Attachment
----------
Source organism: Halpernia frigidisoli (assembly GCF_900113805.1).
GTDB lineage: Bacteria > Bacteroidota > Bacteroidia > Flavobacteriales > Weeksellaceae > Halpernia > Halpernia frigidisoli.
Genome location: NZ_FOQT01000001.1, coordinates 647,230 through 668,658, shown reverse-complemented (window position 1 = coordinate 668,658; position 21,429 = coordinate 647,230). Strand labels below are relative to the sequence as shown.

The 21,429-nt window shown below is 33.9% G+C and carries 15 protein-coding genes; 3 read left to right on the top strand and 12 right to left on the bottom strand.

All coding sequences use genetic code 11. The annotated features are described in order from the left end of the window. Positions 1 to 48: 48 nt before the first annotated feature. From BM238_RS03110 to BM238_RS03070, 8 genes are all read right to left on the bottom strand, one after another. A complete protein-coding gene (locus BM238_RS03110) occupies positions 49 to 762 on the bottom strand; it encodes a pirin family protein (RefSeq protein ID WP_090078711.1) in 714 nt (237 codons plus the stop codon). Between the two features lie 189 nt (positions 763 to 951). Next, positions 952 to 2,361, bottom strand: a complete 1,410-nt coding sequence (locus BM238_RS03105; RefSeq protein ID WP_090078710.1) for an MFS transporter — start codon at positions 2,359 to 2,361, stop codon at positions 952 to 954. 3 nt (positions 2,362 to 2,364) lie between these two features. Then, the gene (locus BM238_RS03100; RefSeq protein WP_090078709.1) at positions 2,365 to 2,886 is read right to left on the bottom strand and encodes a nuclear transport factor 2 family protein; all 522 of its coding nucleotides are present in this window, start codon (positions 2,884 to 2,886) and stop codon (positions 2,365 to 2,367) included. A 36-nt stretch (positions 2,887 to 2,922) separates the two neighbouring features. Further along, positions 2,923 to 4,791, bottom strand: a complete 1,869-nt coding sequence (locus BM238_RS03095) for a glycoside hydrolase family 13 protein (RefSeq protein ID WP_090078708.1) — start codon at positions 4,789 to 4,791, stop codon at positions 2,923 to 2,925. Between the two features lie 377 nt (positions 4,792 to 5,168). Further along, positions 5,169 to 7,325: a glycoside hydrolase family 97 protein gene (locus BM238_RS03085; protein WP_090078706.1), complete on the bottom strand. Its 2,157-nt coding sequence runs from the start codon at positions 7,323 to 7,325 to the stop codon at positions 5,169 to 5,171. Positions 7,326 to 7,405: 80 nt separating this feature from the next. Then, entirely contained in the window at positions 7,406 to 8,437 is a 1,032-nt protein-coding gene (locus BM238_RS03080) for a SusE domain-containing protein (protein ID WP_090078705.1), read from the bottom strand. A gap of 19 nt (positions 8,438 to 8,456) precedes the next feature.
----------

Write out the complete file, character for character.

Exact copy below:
Source organism: Halpernia frigidisoli (assembly GCF_900113805.1).
GTDB lineage: Bacteria > Bacteroidota > Bacteroidia > Flavobacteriales > Weeksellaceae > Halpernia > Halpernia frigidisoli.
Genome location: NZ_FOQT01000001.1, coordinates 647,230 through 668,658, shown reverse-complemented (window position 1 = coordinate 668,658; position 21,429 = coordinate 647,230). Strand labels below are relative to the sequence as shown.

The 21,429-nt window shown below is 33.9% G+C and carries 15 protein-coding genes; 3 read left to right on the top strand and 12 right to left on the bottom strand.

All coding sequences use genetic code 11. The annotated features are described in order from the left end of the window. Positions 1 to 48: 48 nt before the first annotated feature. From BM238_RS03110 to BM238_RS03070, 8 genes are all read right to left on the bottom strand, one after another. A complete protein-coding gene (locus BM238_RS03110) occupies positions 49 to 762 on the bottom strand; it encodes a pirin family protein (RefSeq protein ID WP_090078711.1) in 714 nt (237 codons plus the stop codon). Between the two features lie 189 nt (positions 763 to 951). Next, positions 952 to 2,361, bottom strand: a complete 1,410-nt coding sequence (locus BM238_RS03105; RefSeq protein ID WP_090078710.1) for an MFS transporter — start codon at positions 2,359 to 2,361, stop codon at positions 952 to 954. 3 nt (positions 2,362 to 2,364) lie between these two features. Then, the gene (locus BM238_RS03100; RefSeq protein WP_090078709.1) at positions 2,365 to 2,886 is read right to left on the bottom strand and encodes a nuclear transport factor 2 family protein; all 522 of its coding nucleotides are present in this window, start codon (positions 2,884 to 2,886) and stop codon (positions 2,365 to 2,367) included. A 36-nt stretch (positions 2,887 to 2,922) separates the two neighbouring features. Further along, positions 2,923 to 4,791, bottom strand: a complete 1,869-nt coding sequence (locus BM238_RS03095) for a glycoside hydrolase family 13 protein (RefSeq protein ID WP_090078708.1) — start codon at positions 4,789 to 4,791, stop codon at positions 2,923 to 2,925. Between the two features lie 377 nt (positions 4,792 to 5,168). Further along, positions 5,169 to 7,325: a glycoside hydrolase family 97 protein gene (locus BM238_RS03085; protein WP_090078706.1), complete on the bottom strand. Its 2,157-nt coding sequence runs from the start codon at positions 7,323 to 7,325 to the stop codon at positions 5,169 to 5,171. Positions 7,326 to 7,405: 80 nt separating this feature from the next. Then, entirely contained in the window at positions 7,406 to 8,437 is a 1,032-nt protein-coding gene (locus BM238_RS03080) for a SusE domain-containing protein (protein ID WP_090078705.1), read from the bottom strand. A gap of 19 nt (positions 8,438 to 8,456) precedes the next feature.